Glasford: It is the opposite of me! My upbringing was more on the musical side of things. I lived in the Blue Mountains, only 17 miles from Kingston. My family loved dances and there were mini-versions of these festivals with sound-systems. And I got to know about studios, it was fascinating to me. I was like ‘what is a studio?’ and found out that that is where they go together to create a song. I wasn’t familiar with it.
Did you meet in Jamaica or here in the UK?
Horace: Over here. I left very young, just after school. I saw Bob Marley and The Wailers in the Lyceum in London; did you listen to their recording? I was there! I didn’t even know it was The Wailers because I didn’t know much music, I was fascinated. When we were 19, we met and got together as a band and started learning. We separated throughout the years for some time but got together again.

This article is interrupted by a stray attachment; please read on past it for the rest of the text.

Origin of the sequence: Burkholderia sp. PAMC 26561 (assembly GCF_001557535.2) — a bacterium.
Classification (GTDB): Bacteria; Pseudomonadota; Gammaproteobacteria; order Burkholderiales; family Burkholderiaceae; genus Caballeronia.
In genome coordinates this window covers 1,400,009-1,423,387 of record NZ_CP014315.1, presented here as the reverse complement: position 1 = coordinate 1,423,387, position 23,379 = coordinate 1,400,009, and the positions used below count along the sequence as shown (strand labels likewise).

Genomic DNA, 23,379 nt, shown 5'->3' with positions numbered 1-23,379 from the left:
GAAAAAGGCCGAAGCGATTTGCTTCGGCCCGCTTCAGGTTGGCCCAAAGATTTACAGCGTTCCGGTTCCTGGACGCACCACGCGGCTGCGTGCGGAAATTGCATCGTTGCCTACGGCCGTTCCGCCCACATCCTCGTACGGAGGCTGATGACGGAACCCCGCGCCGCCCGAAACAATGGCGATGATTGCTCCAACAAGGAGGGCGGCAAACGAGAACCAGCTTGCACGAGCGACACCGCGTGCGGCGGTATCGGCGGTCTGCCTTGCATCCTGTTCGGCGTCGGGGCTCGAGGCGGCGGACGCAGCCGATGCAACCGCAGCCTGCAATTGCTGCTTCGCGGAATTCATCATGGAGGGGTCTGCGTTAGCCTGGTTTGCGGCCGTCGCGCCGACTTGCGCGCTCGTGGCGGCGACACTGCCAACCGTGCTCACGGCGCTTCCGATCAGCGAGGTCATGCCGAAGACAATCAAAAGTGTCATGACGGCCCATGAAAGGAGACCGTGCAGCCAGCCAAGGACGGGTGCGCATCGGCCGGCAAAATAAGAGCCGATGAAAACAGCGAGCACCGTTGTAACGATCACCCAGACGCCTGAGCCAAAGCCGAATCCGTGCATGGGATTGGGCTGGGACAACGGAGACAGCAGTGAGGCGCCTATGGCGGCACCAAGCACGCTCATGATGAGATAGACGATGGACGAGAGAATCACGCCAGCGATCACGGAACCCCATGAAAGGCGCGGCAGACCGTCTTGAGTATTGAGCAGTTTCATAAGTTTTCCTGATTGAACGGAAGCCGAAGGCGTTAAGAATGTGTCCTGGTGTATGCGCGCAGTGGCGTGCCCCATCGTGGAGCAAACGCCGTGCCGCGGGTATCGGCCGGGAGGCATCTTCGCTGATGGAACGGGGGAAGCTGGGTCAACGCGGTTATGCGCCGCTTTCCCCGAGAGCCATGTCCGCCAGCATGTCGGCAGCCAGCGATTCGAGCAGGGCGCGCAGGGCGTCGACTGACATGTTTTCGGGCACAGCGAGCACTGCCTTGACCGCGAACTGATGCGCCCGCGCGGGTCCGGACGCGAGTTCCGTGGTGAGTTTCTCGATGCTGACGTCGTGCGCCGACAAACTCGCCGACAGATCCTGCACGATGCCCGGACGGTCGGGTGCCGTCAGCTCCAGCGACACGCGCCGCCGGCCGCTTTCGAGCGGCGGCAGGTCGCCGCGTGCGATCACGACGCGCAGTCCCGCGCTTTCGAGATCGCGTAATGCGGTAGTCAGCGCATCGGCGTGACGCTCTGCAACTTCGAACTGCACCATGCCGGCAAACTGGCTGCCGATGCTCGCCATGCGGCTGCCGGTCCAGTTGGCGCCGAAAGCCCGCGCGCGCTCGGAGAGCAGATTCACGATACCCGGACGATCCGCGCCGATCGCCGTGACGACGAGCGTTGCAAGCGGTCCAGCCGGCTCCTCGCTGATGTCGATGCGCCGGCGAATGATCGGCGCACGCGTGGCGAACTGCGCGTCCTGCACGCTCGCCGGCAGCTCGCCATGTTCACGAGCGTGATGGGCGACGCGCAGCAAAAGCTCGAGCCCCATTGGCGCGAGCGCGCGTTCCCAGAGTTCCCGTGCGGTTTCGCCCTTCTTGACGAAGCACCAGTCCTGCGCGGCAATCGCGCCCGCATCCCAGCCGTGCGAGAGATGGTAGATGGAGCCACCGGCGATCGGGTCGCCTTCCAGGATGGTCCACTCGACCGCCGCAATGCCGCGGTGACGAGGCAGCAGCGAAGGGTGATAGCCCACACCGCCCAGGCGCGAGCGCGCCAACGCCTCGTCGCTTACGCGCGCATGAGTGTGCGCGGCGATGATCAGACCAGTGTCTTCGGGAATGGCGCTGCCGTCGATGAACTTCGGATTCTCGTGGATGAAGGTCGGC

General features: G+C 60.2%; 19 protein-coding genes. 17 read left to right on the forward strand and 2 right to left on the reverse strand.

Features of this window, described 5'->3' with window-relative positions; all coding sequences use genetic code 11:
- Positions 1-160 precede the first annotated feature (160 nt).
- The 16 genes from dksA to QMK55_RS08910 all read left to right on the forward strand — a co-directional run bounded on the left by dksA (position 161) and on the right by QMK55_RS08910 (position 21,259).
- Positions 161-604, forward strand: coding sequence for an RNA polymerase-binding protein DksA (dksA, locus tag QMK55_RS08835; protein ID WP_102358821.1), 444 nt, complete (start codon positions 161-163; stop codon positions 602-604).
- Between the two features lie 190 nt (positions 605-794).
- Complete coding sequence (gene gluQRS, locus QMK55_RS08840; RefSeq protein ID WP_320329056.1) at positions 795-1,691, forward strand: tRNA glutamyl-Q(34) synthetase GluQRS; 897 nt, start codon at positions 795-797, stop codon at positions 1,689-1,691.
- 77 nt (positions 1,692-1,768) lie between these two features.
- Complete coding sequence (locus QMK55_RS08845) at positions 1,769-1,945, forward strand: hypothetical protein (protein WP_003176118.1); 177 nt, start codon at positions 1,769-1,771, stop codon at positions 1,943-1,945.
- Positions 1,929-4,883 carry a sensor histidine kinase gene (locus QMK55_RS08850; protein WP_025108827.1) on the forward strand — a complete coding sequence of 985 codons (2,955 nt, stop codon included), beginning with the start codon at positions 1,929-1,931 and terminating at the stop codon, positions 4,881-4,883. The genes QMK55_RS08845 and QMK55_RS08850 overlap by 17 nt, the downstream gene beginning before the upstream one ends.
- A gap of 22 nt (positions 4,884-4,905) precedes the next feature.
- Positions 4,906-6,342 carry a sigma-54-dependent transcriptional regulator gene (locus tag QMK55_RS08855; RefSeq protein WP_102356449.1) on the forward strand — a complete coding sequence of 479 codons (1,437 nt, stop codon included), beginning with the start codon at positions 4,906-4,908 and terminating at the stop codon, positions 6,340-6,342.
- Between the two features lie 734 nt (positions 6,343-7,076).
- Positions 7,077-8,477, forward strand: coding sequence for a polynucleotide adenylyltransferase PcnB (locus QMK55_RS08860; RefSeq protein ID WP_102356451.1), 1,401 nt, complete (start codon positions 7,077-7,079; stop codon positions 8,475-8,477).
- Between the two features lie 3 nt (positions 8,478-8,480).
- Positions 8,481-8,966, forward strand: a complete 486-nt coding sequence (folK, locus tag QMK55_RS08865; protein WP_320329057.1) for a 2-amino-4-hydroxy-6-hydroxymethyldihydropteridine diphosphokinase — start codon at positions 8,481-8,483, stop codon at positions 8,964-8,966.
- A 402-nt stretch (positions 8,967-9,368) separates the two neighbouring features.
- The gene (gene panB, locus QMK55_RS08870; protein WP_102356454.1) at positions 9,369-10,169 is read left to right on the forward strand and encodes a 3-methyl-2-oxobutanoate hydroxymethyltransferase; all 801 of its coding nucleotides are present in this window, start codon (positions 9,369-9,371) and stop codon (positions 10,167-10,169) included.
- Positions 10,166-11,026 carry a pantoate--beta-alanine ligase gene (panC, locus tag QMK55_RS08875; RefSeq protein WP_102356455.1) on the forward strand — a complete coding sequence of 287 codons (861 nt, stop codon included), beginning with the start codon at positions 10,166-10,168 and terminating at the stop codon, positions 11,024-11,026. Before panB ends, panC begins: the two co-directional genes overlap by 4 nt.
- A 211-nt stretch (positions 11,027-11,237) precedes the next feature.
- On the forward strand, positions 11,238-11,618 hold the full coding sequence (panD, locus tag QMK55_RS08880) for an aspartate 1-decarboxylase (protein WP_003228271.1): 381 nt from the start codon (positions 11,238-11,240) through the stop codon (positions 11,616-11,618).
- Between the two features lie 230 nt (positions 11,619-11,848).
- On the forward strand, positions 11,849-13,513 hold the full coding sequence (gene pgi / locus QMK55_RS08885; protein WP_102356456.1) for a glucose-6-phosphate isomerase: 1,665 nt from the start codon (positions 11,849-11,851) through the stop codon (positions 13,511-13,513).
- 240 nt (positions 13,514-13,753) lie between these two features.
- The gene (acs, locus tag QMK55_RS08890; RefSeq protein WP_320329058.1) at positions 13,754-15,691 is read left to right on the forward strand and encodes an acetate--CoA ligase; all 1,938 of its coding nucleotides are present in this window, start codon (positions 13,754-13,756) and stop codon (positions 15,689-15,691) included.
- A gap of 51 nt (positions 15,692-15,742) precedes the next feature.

Glasford: We have had a very interesting journey.
Wow! So, what’s been your favourite part of the journey so far?
Horace: The best part is right now, and where we take it. It’s a great community.
What made you sign up for the Havana Club competition then? Are you from Croydon as well?
Glasford: We are from Brixton. We liaised with friends in the music world, we have little knowledge of it because of the ages. We just get together and rehearse, I am enjoying the experience. It’s about a network with the right people and the readiness, we learn from it. Right now, that is one of the good experiences. We are meeting very interesting people, something we haven’t before. I want to meet the best people and be the best I can. You can liaise with people who have your best interest, and I learned a lot from that as we go along.